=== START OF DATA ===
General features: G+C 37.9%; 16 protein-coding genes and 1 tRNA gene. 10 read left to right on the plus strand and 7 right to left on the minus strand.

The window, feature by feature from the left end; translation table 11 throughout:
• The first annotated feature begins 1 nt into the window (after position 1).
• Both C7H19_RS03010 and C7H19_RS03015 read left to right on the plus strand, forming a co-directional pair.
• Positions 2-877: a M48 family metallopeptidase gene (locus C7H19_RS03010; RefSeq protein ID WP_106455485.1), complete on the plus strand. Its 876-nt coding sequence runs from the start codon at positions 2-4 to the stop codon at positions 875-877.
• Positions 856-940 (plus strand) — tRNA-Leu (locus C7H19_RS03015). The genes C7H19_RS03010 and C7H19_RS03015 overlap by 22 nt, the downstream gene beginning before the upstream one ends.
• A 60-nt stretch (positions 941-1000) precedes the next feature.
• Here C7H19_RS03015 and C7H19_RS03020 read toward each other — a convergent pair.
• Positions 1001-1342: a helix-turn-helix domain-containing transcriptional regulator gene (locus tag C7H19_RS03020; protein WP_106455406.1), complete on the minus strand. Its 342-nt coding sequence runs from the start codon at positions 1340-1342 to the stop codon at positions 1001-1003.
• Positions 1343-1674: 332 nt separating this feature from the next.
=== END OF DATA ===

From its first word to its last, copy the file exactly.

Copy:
General features: G+C 37.9%; 16 protein-coding genes and 1 tRNA gene. 10 read left to right on the plus strand and 7 right to left on the minus strand.

The window, feature by feature from the left end; translation table 11 throughout:
• The first annotated feature begins 1 nt into the window (after position 1).
• Both C7H19_RS03010 and C7H19_RS03015 read left to right on the plus strand, forming a co-directional pair.
• Positions 2-877: a M48 family metallopeptidase gene (locus C7H19_RS03010; RefSeq protein ID WP_106455485.1), complete on the plus strand. Its 876-nt coding sequence runs from the start codon at positions 2-4 to the stop codon at positions 875-877.
• Positions 856-940 (plus strand) — tRNA-Leu (locus C7H19_RS03015). The genes C7H19_RS03010 and C7H19_RS03015 overlap by 22 nt, the downstream gene beginning before the upstream one ends.
• A 60-nt stretch (positions 941-1000) precedes the next feature.
• Here C7H19_RS03015 and C7H19_RS03020 read toward each other — a convergent pair.
• Positions 1001-1342: a helix-turn-helix domain-containing transcriptional regulator gene (locus tag C7H19_RS03020; protein WP_106455406.1), complete on the minus strand. Its 342-nt coding sequence runs from the start codon at positions 1340-1342 to the stop codon at positions 1001-1003.
• Positions 1343-1674: 332 nt separating this feature from the next.